Italian authorities remain cautious and have proceeded to the closure of roads and the evacuation of people while experts warn about a possible collapse of a part of a glacier in the Mont-Blanc massif.
Mont Blanc at an altitude of 4809 meters is the highest point in the Alps. It is the highest peak in Western Europe. Located on the French-Italian border, between the department of Haute-Savoie in France and the Aosta Valley in Italy. With an elevation ranging from 3.660 m to 2.345 m the glacier is located on the Italian side of the Mont-Blanc massif, on the southern side of the Grandes Jorasses peak.
Experts have been monitoring the glacier closely since 2013 to detect the speed at which the ice is melting. The rate has increased significantly recently with sliding at speeds of 50-60cm per day. It is difficult to predict when the ice would break away, but the threat is real and imminent.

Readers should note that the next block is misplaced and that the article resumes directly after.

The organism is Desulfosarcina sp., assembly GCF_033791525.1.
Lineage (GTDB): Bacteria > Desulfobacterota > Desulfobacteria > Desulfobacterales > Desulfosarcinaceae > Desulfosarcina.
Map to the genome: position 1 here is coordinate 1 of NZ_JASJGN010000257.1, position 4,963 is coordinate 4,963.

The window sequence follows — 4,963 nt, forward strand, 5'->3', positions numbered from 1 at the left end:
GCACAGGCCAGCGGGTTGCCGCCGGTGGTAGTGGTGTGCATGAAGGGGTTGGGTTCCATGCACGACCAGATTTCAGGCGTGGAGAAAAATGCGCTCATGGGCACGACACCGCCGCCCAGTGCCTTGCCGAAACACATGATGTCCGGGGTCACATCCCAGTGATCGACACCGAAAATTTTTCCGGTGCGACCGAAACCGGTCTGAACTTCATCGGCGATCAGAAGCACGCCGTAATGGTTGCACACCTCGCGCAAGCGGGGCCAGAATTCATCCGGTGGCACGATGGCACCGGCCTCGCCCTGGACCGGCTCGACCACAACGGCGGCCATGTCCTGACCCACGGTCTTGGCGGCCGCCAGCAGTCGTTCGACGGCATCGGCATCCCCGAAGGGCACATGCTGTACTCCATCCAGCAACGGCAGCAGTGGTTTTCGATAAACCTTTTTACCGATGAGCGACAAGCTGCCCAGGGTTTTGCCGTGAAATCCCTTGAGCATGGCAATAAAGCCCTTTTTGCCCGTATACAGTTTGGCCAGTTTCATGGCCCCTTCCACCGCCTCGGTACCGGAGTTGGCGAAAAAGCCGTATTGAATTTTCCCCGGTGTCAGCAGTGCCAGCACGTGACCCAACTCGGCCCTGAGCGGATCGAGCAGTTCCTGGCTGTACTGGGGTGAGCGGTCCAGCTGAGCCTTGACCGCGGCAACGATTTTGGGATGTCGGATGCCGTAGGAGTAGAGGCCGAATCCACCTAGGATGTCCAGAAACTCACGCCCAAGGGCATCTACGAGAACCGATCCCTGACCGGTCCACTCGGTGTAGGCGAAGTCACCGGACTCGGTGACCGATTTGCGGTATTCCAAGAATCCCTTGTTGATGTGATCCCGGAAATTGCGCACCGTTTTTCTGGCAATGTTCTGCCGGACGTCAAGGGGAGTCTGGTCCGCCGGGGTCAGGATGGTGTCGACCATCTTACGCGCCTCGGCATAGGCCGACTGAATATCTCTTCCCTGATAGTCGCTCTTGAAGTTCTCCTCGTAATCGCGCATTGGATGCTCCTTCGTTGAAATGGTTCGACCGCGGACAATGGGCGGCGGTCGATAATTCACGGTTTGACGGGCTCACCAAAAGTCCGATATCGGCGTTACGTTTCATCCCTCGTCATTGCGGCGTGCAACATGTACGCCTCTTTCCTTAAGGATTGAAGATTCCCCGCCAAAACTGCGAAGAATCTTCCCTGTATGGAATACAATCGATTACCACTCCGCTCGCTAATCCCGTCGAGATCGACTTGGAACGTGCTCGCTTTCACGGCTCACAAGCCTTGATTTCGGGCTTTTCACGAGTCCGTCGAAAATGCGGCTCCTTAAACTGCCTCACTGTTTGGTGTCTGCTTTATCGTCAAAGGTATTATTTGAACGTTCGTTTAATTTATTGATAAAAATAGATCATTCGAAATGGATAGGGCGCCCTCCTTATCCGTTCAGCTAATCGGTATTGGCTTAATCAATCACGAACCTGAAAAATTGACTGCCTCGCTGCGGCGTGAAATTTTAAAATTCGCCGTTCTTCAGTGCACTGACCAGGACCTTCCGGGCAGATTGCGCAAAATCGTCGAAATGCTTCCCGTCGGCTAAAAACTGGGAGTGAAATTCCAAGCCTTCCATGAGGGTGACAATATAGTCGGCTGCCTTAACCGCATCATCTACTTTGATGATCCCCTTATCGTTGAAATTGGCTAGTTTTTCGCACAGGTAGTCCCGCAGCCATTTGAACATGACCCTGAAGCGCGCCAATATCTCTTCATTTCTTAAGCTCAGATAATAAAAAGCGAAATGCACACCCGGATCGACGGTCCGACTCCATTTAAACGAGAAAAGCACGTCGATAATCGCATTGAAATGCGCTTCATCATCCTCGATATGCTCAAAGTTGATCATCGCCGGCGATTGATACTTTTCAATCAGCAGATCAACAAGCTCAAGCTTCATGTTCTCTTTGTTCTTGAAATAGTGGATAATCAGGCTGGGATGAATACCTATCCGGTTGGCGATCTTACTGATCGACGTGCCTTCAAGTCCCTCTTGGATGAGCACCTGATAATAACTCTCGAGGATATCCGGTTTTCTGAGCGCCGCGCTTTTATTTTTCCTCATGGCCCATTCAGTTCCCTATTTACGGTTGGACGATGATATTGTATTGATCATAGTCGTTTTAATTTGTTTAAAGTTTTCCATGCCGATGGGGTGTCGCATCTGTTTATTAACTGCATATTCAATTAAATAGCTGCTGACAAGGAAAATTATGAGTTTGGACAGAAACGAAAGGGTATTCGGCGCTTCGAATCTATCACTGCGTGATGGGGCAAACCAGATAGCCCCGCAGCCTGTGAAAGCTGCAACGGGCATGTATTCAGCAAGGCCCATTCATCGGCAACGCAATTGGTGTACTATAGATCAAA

As a precautionary measure, the Italian authorities decided to close several roads and evacuate several inhabitans. According to experts, nearly 250.000 cubic meters of ice could collapse from Planpincieux Glacier.
Despite the evacuation as a precautionary principle and the closure of several roads, the mayor indicated however that there was no immediate threat to residential areas or tourist facilities. Since 2013, the Planpincieux Glacier has been closely monitored by scientists to try to see how fast the ice melts. However, experts from the regional government said it was impossible to say when exactly this part of the glacier could collapse.
Global warming has been associated with the possible collapse of the glacier by the mayor of Courmayeur, Stefano Miserocchi. With global warming, melting glaciers are accelerating. Last summer, in August 2018, a tragedy took place in Courmayeur. While a couple was driving on a road, the car was swept away in a landslide. Following this incident, hundreds of people were evacuated, some by helicopter.
In Switzerland, dozens of people took part in a funeral march earlier this month to denounce the disappearance of the Pizol glacier in northeastern Switzerland. Scientists say the glacier has lost 80% of its volume since 2006, a trend that is accelerating as temperatures rise.